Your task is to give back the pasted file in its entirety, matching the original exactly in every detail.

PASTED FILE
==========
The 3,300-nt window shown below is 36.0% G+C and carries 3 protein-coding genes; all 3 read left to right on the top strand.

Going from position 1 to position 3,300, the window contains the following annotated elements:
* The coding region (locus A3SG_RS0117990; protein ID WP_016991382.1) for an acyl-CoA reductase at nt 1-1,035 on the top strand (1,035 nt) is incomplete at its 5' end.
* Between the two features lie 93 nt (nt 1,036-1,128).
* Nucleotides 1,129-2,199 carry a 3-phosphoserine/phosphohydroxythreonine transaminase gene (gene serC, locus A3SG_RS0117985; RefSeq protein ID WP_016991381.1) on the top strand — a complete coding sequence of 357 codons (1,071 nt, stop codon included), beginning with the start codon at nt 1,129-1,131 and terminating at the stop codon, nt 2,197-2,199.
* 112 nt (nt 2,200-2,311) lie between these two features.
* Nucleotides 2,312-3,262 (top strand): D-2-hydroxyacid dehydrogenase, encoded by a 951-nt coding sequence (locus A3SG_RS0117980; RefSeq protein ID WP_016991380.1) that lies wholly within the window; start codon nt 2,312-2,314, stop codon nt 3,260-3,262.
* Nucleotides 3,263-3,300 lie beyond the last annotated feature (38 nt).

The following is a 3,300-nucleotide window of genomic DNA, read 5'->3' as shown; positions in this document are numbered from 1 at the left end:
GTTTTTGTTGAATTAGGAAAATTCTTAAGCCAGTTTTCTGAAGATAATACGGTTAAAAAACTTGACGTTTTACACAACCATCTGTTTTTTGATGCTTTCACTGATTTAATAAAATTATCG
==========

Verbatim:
The 3,300-nt window shown below is 36.0% G+C and carries 3 protein-coding genes; all 3 read left to right on the top strand.

Going from position 1 to position 3,300, the window contains the following annotated elements:
* The coding region (locus A3SG_RS0117990; protein ID WP_016991382.1) for an acyl-CoA reductase at nt 1-1,035 on the top strand (1,035 nt) is incomplete at its 5' end.
* Between the two features lie 93 nt (nt 1,036-1,128).
* Nucleotides 1,129-2,199 carry a 3-phosphoserine/phosphohydroxythreonine transaminase gene (gene serC, locus A3SG_RS0117985; RefSeq protein ID WP_016991381.1) on the top strand — a complete coding sequence of 357 codons (1,071 nt, stop codon included), beginning with the start codon at nt 1,129-1,131 and terminating at the stop codon, nt 2,197-2,199.
* 112 nt (nt 2,200-2,311) lie between these two features.
* Nucleotides 2,312-3,262 (top strand): D-2-hydroxyacid dehydrogenase, encoded by a 951-nt coding sequence (locus A3SG_RS0117980; RefSeq protein ID WP_016991380.1) that lies wholly within the window; start codon nt 2,312-2,314, stop codon nt 3,260-3,262.
* Nucleotides 3,263-3,300 lie beyond the last annotated feature (38 nt).

The following is a 3,300-nucleotide window of genomic DNA, read 5'->3' as shown; positions in this document are numbered from 1 at the left end:
GTTTTTGTTGAATTAGGAAAATTCTTAAGCCAGTTTTCTGAAGATAATACGGTTAAAAAACTTGACGTTTTACACAACCATCTGTTTTTTGATGCTTTCACTGATTTAATAAAATTATCG